To retrieve the data for a specific transient, you can either use the trigger name ("bnYYMMDDNNN"), the trigger time, or the range of times in which the transient occured. If you do not know those specific information, you can query the catalog by the trigger type (e.g., for the full list of solar flares you can type "SFL*").
Once the search is completed, select all the events you are interested into and go all the way down the page. In the "Data Product Retrieval" box, select the "GBM Trigger Products - Entire Directory" tab and then click the "Save to Hera" button. A new window will appear, where you have to enter your Hera user name and password. All the data selected will be copied in your Hera account.
If your search was relatively quick (a few minutes), than your Hera session, opened with fv, will still be active. Note: regardless of the stage of your job in the Hera session, if it remains inactive for more than a few minutes, it will automatically close. The transfer of data to your account should be very fast (almost instantaneous). Just click the "Refresh" button on the top right corner of the Hera window and your data will appear in the "triggers" directory in the "Remote Directory List" box (upper right panel of the Hera window). If you session expired, relaunch it by typing again fv -hera in your terminal.
The next step is to select the tool that has to be run, gbmrspgen in our case. You can either select it from the "Available Tools" box (center left panel) by expanding the "Fermi" directory, or by entering it in the "Tool Name" box. Before you hit the "Run Tool" button, make sure you select the data by expanding the directory of the trigger event until you see the list of all the files (the sequence to reach the data is "triggers -> 20XX -> bnYYMMDDNNN -> current").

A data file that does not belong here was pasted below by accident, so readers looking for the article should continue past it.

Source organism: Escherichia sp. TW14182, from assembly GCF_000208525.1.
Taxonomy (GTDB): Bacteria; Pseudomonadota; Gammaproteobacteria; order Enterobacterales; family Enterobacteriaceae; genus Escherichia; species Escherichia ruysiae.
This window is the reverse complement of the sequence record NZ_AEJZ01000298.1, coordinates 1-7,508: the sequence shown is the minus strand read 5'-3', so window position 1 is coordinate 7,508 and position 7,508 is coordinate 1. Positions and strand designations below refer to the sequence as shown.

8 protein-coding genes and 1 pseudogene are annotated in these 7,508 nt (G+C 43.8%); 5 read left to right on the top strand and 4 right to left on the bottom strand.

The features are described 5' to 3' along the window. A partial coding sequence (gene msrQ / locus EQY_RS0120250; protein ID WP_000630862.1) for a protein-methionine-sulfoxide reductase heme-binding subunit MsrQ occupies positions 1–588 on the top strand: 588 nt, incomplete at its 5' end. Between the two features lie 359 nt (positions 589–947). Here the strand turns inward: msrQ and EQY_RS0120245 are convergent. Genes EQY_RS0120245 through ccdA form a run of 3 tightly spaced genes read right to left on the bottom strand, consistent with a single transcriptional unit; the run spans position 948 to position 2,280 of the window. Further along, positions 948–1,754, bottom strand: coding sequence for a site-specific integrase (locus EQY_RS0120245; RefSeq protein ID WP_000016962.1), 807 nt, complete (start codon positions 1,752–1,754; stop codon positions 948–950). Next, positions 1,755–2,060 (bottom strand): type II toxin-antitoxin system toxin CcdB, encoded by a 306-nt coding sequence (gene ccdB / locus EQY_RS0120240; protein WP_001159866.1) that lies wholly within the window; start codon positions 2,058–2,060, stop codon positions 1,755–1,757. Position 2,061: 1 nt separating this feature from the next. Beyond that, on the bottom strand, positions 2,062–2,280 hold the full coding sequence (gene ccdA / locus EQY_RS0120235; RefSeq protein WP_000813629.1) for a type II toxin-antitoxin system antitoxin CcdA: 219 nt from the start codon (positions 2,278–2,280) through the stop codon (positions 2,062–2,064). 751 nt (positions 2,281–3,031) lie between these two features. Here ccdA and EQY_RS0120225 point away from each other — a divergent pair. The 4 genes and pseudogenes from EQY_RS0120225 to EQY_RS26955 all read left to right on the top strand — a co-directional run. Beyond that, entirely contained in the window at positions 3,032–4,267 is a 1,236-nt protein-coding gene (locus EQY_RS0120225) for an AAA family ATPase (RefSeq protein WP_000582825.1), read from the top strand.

Once the "Run Tool" button has been clicked, a new window will appear: in the "No parfile" box you should enter the additional options for running gbmrspgen, as explained in the help file (it can also be retrieved by clicking on "Help", just below the "Tool Name" box in the main Hera window). In most cases, the user should type "-N -M2" (see the help file for an explanation) to obtain single response matrices for the time of the GBM trigger, modeling both the direct flux from the source and the flux scattered from the Earth's atmosphere. The last step is to click the "Run" button.
After Hera has finished running, you can press the button "Refresh" and the response files (one for each spectral PHA data file contained in the "current" directory) will appear together with the files copied from the Heasarc archive. The new fits files have an extension "rsp" (single matrices) or "rsp2" (multiple matrices) and they can be easily spotted by the time of creation. Another way of displaying the new files is to close and re-open the "current" directory.
If you want to download the files (the data and the response) to perform a spectral analysis on your computer, you first expand the "Local Directory List" to select the final location of the files and then you can export them from the "Remote Directory List". To do that you have to right-click on the file's name. Once an icon that resembles a written page shows up, you can drag the file while keeping the right-click button pressed.
Last updated by: Davide Donato 08/03/2012